Given this context, you can easily see how “Young Thugs: Nostalgia” is in many ways a peak in Miike’s body of work. Similar to many other protagonists of movies ranging from “Ley Lines”, “Rainy Dog” and the “Dead or Alive”-series, Riichi’s age, environment and the times make him perhaps more susceptible to the innocent dreams of a family, happiness and pride. As we know quite early on in the film, all of these aspects are missing from the reality of his life, thus burying himself in a hole becomes a very understandable escape for the young boy.
However, as Tom Mes quickly adds, as much as this film depicts the “childhood idyll”, there is no tragic potential in the characters nor in their conflicts. If one was to compare Miike’s child protagonists to others from films like Rob Reiner’s “Stand By Me”, Richard Donner’s “The Goonies” or Steven Spielberg’s “E.T. the Extra-Terrestrial” there is nothing “cute” about them. According to Mes “cute” is an adult term used to look down upon children, a pejorative label.
Additionally, the environment of Riichi and his friend is one demanding to toughen up, something his father tries to achieve. For many viewers, it might be quite contradictory to see the obvious abuse within the family of Riichi without their unit disintegrating completely. Even in the worst moments, there is no question staying together is still the best option available. Consequently, there is a back and forth of quarreling and forgiving when, for example, Riichi’s father sobers up and apologizes to his wife with his tail between his legs.
Meanwhile the changes in the world are inevitable and immense. With the TV delivering the newest images of the student protests and the preparation of the Apollo XI mission in the USA, the world seems to be in turmoil, on the brink of change, the holes of the past to be filled. Especially the Apollo-mission becomes a symbol for the necessity of change, with Riichi and his friends even building a model of the spaceship for a science fair at their school. The shift between the static to the dynamic, inherent in the music by Koji Endo and the cinematography by Miike’s long-time-collaborator Hideo Yamamoto, suggests the change from the apparent standstill towards a more progressive future. Eventually the view towards the moon becomes a constant reminder of what is possible if one just believes and is willing to do something.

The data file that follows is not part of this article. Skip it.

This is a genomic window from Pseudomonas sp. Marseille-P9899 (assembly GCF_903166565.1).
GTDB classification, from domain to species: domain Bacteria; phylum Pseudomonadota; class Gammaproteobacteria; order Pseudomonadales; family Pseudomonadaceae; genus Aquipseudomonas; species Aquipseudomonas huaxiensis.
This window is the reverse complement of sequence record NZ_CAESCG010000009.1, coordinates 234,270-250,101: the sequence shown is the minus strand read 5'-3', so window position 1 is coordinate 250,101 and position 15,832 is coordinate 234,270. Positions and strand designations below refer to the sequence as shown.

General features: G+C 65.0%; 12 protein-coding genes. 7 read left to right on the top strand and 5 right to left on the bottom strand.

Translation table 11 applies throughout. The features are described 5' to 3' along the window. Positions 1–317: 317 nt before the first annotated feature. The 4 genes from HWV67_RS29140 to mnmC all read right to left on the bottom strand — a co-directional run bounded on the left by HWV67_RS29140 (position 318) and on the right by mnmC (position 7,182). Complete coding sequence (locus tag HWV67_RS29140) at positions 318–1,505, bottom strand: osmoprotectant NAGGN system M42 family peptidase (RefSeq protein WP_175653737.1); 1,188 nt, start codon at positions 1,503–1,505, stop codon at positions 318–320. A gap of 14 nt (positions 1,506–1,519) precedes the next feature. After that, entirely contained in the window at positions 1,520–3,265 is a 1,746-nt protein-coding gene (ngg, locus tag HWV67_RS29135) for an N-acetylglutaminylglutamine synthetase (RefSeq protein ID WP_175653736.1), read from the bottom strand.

Nevertheless, Miike’s protagonists (and possibly Miike himself) remain skeptical of the promise of progress. In a scene taking place at a strip club often visited by Riichi’s father, one of the girls present remarks on the premise of looking forward by saying: “It’s all to do with harmony and the penis of humanity” Even though she obviously misspoke, the phrase becomes an in-joke among the girls and the costumers, something they scream and laugh about even as the crowd of supporters for the World Expo march through the streets singing the theme song of the event. In scenes such as these, Miike seems to be highly skeptical of what is about to come, about the nature of the change that might favor those characters in the penthouses and mansions of the world.
In conclusion, “Young Thugs: Nostalgia” is a film about childhood, about looking back on the past and a vision of the future, one of the individual as well as the nation questioning which one might be the more honest. Within the body of work of Takashi Miike, it is an unusually underrated film, predicting movies such as “Blues Harp” and “The Bird People in China” as well as the many child characters in the films of Miike. It is a film about an era during which it was not important what was there, but what you could see for yourself even if the others could not. As many stress the excessive and the crazy in Miike’s work, one should not ignore the touching and heartfelt portrayal of childhood and growing up he has managed to out on screen. Both “Young Thugs”-films are great examples for that facet of his talent.
Mes, Tom (2003) Agitator: The Cinema of Takashi Miike. FAB Press